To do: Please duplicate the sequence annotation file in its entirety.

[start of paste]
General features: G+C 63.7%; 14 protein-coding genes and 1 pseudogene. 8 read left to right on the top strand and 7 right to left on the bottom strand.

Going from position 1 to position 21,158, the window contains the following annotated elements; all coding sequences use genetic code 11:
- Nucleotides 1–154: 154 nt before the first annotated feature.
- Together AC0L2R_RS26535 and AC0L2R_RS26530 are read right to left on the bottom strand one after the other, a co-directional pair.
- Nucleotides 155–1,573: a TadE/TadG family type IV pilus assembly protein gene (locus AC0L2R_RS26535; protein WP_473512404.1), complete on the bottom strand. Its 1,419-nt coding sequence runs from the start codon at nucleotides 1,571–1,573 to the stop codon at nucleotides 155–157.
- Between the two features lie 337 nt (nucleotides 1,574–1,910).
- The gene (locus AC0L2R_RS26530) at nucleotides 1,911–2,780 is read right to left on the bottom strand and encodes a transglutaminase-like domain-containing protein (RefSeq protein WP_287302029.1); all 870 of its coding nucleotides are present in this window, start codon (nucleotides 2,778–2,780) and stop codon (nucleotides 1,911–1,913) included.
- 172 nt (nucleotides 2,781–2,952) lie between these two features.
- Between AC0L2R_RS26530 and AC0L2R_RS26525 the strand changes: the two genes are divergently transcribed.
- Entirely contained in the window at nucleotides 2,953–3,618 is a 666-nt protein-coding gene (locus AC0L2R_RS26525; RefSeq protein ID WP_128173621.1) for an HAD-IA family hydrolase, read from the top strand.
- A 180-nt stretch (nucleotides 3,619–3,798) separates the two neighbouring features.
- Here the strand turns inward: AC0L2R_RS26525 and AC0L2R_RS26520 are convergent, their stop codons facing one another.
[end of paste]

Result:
General features: G+C 63.7%; 14 protein-coding genes and 1 pseudogene. 8 read left to right on the top strand and 7 right to left on the bottom strand.

Going from position 1 to position 21,158, the window contains the following annotated elements; all coding sequences use genetic code 11:
- Nucleotides 1–154: 154 nt before the first annotated feature.
- Together AC0L2R_RS26535 and AC0L2R_RS26530 are read right to left on the bottom strand one after the other, a co-directional pair.
- Nucleotides 155–1,573: a TadE/TadG family type IV pilus assembly protein gene (locus AC0L2R_RS26535; protein WP_473512404.1), complete on the bottom strand. Its 1,419-nt coding sequence runs from the start codon at nucleotides 1,571–1,573 to the stop codon at nucleotides 155–157.
- Between the two features lie 337 nt (nucleotides 1,574–1,910).
- The gene (locus AC0L2R_RS26530) at nucleotides 1,911–2,780 is read right to left on the bottom strand and encodes a transglutaminase-like domain-containing protein (RefSeq protein WP_287302029.1); all 870 of its coding nucleotides are present in this window, start codon (nucleotides 2,778–2,780) and stop codon (nucleotides 1,911–1,913) included.
- 172 nt (nucleotides 2,781–2,952) lie between these two features.
- Between AC0L2R_RS26530 and AC0L2R_RS26525 the strand changes: the two genes are divergently transcribed.
- Entirely contained in the window at nucleotides 2,953–3,618 is a 666-nt protein-coding gene (locus AC0L2R_RS26525; RefSeq protein ID WP_128173621.1) for an HAD-IA family hydrolase, read from the top strand.
- A 180-nt stretch (nucleotides 3,619–3,798) separates the two neighbouring features.
- Here the strand turns inward: AC0L2R_RS26525 and AC0L2R_RS26520 are convergent, their stop codons facing one another.